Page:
The Guardian, 9 December 2020

Bearing this division over central values in mind, this special issue steps toward an exploration of the contested region that is Central and Eastern Europe (CEE), shedding light on some of the ongoing complex societal developments that make it noteworthy.

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The Impact of the Changing World Order on the Situation of Central and Eastern Europe

Gracjan Cimek


This article presents the impact of the changing world order on the situation of Central and Eastern Europe, paying particular attention to Poland. It looks at the geopolitical and economic conditions during the regional superpower rivalry between the United States, China, Russia, and the European Union within the emerging multipolar order, which is manifested in the 17 + 1 format and the Three Seas Initiative. Poland, trying to get out of the peripheral status resulting from the neoliberal shock doctrine, is currently losing its ability to balance between China and the United States, is antagonizing Russia in the process, and weakening ties within the European Union. Changing its peripheral dependence requires a reevaluation of its stance toward Eurasian integration and its openness to China.

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The Impact of Trust on the Quality of Participation in Development

The Case of Ukraine

Tadashi Hirai


Participation is essential in societal development. Nevertheless, it still tends to be implemented unsystematically, and to be interpreted loosely without attention to context. For effective implementation, trust needs to be taken more seriously. The nexus between participation and trust plays a key role in societal processes toward democracy. Highlighting it is particularly relevant to the political, economic, cultural, and environmental transition in Ukraine, where participation is encouraged while the level of trust is fragile, resulting in multiple adverse effects on everyday life. Accordingly, this article investigates the significance of effectively implementing participation and the impact of trust upon its quality, depicting Ukraine as a counterexample. While participation is vital, it needs to be managed with care, according to the level of trust in society.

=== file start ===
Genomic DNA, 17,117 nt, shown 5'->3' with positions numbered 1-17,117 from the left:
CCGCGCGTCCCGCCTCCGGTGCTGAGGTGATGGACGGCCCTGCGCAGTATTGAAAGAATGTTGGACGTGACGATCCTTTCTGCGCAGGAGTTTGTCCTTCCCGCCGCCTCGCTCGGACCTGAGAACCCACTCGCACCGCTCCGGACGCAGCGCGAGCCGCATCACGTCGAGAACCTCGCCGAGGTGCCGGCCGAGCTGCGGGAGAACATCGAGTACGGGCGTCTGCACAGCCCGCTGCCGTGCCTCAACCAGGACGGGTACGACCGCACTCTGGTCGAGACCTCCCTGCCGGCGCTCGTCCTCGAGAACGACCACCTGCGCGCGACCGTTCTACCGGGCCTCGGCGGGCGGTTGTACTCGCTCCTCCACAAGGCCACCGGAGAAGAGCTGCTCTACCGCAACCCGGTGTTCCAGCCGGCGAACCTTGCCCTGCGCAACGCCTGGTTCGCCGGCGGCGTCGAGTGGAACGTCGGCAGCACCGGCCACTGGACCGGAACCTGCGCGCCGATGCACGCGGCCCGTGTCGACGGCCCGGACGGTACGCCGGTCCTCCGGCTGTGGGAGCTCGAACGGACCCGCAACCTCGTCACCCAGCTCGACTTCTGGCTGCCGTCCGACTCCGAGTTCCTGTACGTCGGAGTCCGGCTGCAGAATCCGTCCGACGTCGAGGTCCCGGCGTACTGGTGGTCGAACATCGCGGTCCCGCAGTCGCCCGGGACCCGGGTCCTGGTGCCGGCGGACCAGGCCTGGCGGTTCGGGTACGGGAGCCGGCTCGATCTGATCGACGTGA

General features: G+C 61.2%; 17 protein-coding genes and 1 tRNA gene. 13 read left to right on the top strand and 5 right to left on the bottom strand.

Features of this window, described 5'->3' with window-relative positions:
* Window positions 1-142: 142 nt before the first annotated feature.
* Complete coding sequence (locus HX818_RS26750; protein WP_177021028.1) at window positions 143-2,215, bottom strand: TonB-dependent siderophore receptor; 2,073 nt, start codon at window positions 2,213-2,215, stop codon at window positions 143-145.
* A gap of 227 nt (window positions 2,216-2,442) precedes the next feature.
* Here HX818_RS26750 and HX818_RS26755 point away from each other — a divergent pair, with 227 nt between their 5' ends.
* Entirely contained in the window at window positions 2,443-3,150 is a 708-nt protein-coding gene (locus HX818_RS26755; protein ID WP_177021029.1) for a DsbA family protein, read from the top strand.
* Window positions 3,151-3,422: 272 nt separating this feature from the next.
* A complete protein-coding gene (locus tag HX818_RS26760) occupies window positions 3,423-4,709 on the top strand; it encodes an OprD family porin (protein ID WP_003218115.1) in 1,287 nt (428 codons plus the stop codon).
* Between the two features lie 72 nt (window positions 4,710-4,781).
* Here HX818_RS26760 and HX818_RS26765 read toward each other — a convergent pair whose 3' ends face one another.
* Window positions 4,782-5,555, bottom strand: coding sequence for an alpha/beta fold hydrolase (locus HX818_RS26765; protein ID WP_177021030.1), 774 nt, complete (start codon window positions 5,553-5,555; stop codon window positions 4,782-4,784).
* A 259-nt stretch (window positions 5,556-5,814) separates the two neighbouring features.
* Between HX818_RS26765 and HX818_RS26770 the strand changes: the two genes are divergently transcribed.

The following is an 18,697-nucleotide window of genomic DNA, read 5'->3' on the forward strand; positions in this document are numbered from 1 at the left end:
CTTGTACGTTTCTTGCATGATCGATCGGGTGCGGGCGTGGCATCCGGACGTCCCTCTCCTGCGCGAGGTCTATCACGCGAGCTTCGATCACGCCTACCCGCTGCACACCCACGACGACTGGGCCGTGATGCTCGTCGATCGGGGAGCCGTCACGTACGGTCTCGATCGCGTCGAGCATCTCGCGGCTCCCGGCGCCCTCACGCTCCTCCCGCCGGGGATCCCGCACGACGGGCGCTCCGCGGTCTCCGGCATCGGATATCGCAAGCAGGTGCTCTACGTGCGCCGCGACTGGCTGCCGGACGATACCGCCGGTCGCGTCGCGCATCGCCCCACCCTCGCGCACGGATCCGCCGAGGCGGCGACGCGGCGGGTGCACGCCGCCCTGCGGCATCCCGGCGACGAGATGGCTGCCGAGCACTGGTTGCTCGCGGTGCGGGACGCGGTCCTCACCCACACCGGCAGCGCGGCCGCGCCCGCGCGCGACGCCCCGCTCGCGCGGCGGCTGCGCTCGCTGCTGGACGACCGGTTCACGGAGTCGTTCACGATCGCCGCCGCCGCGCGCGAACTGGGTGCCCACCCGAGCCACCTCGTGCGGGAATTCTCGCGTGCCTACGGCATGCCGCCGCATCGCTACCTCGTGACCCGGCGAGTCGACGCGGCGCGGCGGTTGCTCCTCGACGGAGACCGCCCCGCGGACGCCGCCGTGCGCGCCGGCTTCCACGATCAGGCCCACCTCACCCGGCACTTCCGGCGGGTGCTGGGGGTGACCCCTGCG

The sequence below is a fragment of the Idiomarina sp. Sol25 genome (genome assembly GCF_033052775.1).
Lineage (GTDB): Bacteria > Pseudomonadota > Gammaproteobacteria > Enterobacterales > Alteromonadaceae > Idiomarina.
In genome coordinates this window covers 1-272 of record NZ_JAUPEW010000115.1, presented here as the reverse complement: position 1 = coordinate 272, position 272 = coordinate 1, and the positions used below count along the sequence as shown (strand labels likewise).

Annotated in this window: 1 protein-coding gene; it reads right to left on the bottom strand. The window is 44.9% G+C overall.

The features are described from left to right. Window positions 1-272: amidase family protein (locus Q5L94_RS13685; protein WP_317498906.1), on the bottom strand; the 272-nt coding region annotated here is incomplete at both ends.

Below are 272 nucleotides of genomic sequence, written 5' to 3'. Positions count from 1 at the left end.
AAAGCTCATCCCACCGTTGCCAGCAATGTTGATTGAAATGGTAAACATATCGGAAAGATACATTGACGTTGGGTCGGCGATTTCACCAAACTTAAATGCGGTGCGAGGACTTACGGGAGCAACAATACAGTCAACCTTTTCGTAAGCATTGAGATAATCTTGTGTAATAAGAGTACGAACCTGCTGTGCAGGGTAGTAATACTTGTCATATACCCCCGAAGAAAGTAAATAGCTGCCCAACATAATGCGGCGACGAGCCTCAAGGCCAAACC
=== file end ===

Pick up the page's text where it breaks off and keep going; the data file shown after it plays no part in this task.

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A Mistrustful Society?

The Lack of Trust in Government Institutions in the Czech Republic

Nicole Horáková


The level of trust in politicians also in government institutions is taken as an indicator of the state of society in general. Various studies have shown that the population of the Central Eastern European countries, and especially the citizens of the Czech Republic, lack trust in state institutions and democratic structures. The trust of the Czech population in government institutions is, compared to other (Western) European countries, at a relatively low level. This article aims to discuss different factors that are currently influencing this lack of trust: the historical, cultural, and institutional. The empirical data for this article is based on the European Values Study and Czech surveys of public opinion concerning trust in government institutions.

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Note from the Editorial Board

The Challenges of Brexit and COVID

Around Christmas 2020, a deal featuring the “reasonable” divorce between the United Kingdom and the European Union was announced by representatives from both sides. This far-reaching political event—based, from the British side, on an ideology for regaining sovereignty, not shying away from ostentative falsehoods, and taking advantage of sophisticated communication techniques—will cause socioeconomic, sociocultural, and socioenvironmental damage. It contradicts the vision of many British academics who have played a decisive role in the initiation and development of the theory of social quality and its approach worldwide over the past decades. They focused on social justice and the equitable participation of citizens in societies that are sustainable, fair, inclusive, open, and economically vibrant, thus following the contours of the 1997 Amsterdam Declaration on Social Quality. This deal consists of a complex web of incalculable agreements that have not been fully negotiated. It is a hastily crafted recipe for a further breakdown of UK–EU relationships.

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Sociocultural Change in Hungary

A Politico-Anthropological Approach

Ferenc Bódi and Ralitsa Savova


Although Hungary joined the European Union in 2004, it seems that it has not yet been able to catch up with its Western European neighbors socioeconomically. The reasons for this are numerous, including the fact that this former historical region (Kingdom of Hungary), today the sovereign state of Hungary, has a specific sociocultural image and attitude formed by various historical events. And the nature of these events can explain why Hungary's economic development and overarching political narrative differ so markedly from Western Europe. The aim of this article is to present the unique location of Hungary in the context of Central and Eastern Europe, and to address such factors as urbanization and industrialization, migration, population, politics, economic development, and social values crisis. We argue that these factors, including the European status quo that emerged after 1945, have influenced the existing sociopolitical, socioeconomic, and sociocultural differences between Hungary and Western European EU states.